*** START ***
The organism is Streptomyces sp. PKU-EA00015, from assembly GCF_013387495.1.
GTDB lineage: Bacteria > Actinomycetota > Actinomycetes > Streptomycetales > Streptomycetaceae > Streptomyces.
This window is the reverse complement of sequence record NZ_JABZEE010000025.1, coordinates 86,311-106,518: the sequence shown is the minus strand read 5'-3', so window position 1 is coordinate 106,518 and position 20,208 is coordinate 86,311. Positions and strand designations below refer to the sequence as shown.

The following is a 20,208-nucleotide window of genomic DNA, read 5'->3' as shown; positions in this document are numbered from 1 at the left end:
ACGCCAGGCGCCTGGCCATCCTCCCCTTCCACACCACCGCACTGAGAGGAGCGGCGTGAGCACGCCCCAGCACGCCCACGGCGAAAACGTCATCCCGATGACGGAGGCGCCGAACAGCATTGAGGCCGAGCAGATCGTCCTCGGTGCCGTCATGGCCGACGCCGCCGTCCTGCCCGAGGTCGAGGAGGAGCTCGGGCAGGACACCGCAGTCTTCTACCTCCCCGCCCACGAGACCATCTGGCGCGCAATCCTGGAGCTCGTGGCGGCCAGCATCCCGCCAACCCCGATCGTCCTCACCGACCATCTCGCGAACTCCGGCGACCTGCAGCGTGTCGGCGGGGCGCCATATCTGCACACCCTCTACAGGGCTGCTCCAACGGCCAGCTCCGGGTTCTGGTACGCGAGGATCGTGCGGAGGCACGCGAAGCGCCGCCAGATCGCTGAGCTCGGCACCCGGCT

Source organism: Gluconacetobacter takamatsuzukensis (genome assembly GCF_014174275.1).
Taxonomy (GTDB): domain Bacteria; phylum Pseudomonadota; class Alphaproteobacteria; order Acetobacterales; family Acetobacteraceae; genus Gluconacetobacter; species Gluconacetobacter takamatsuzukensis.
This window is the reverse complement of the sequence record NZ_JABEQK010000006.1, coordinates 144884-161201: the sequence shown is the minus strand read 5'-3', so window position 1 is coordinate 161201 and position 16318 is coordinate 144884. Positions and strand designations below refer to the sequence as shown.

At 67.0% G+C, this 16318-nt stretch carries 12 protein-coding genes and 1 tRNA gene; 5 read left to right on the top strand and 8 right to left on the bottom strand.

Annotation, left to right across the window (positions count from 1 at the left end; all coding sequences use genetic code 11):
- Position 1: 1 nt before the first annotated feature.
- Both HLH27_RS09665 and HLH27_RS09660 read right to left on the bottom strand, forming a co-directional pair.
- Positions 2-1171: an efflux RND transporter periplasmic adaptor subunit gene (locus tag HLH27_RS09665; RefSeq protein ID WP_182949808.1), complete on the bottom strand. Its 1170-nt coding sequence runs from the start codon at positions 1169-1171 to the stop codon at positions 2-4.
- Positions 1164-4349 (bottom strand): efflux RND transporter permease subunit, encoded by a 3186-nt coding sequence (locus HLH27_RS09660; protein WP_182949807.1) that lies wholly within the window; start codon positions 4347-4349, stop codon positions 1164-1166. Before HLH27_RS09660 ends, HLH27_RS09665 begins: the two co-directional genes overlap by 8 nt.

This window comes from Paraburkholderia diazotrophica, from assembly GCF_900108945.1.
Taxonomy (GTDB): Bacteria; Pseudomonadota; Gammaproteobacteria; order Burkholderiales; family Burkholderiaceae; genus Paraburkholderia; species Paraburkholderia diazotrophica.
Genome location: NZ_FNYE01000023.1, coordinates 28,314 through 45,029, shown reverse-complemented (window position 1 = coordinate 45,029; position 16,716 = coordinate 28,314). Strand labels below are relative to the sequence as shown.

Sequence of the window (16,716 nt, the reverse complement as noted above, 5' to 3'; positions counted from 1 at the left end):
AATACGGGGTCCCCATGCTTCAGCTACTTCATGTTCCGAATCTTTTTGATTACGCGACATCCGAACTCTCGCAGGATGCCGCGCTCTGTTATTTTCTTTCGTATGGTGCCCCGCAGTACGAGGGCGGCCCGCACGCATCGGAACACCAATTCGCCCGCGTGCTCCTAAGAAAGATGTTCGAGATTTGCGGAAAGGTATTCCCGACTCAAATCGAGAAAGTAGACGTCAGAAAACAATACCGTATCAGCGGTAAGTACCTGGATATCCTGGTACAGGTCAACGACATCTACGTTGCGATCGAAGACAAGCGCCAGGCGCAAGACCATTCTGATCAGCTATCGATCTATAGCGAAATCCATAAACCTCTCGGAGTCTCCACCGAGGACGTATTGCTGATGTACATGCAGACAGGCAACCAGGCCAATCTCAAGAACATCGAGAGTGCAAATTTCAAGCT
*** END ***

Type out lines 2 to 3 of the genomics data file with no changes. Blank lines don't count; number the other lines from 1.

GTDB lineage: Bacteria > Actinomycetota > Actinomycetes > Streptomycetales > Streptomycetaceae > Streptomyces.
This window is the reverse complement of sequence record NZ_JABZEE010000025.1, coordinates 86,311-106,518: the sequence shown is the minus strand read 5'-3', so window position 1 is coordinate 106,518 and position 20,208 is coordinate 86,311. Positions and strand designations below refer to the sequence as shown.